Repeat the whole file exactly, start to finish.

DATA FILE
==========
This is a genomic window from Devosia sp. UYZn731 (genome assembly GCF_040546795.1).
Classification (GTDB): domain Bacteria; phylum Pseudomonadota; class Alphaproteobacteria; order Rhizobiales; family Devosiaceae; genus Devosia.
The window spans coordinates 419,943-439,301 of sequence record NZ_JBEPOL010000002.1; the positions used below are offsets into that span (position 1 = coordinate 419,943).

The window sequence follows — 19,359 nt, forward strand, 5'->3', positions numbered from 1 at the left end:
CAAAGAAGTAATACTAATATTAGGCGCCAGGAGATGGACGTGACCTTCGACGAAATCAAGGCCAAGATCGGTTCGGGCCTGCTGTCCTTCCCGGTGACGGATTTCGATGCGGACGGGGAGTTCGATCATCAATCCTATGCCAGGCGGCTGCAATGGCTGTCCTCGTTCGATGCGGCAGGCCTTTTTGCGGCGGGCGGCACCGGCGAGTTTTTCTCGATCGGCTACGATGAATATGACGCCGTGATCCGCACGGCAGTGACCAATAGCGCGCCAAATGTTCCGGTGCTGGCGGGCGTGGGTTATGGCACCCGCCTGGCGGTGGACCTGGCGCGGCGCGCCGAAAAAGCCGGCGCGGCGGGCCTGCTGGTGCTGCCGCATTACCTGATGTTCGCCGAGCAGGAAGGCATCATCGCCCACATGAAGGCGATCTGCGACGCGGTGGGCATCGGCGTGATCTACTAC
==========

This is a genomic window from Devosia sp. UYZn731 (genome assembly GCF_040546795.1).
Classification (GTDB): domain Bacteria; phylum Pseudomonadota; class Alphaproteobacteria; order Rhizobiales; family Devosiaceae; genus Devosia.
The window spans coordinates 419,943-439,301 of sequence record NZ_JBEPOL010000002.1; the positions used below are offsets into that span (position 1 = coordinate 419,943).

The window sequence follows — 19,359 nt, forward strand, 5'->3', positions numbered from 1 at the left end:
CAAAGAAGTAATACTAATATTAGGCGCCAGGAGATGGACGTGACCTTCGACGAAATCAAGGCCAAGATCGGTTCGGGCCTGCTGTCCTTCCCGGTGACGGATTTCGATGCGGACGGGGAGTTCGATCATCAATCCTATGCCAGGCGGCTGCAATGGCTGTCCTCGTTCGATGCGGCAGGCCTTTTTGCGGCGGGCGGCACCGGCGAGTTTTTCTCGATCGGCTACGATGAATATGACGCCGTGATCCGCACGGCAGTGACCAATAGCGCGCCAAATGTTCCGGTGCTGGCGGGCGTGGGTTATGGCACCCGCCTGGCGGTGGACCTGGCGCGGCGCGCCGAAAAAGCCGGCGCGGCGGGCCTGCTGGTGCTGCCGCATTACCTGATGTTCGCCGAGCAGGAAGGCATCATCGCCCACATGAAGGCGATCTGCGACGCGGTGGGCATCGGCGTGATCTACTAC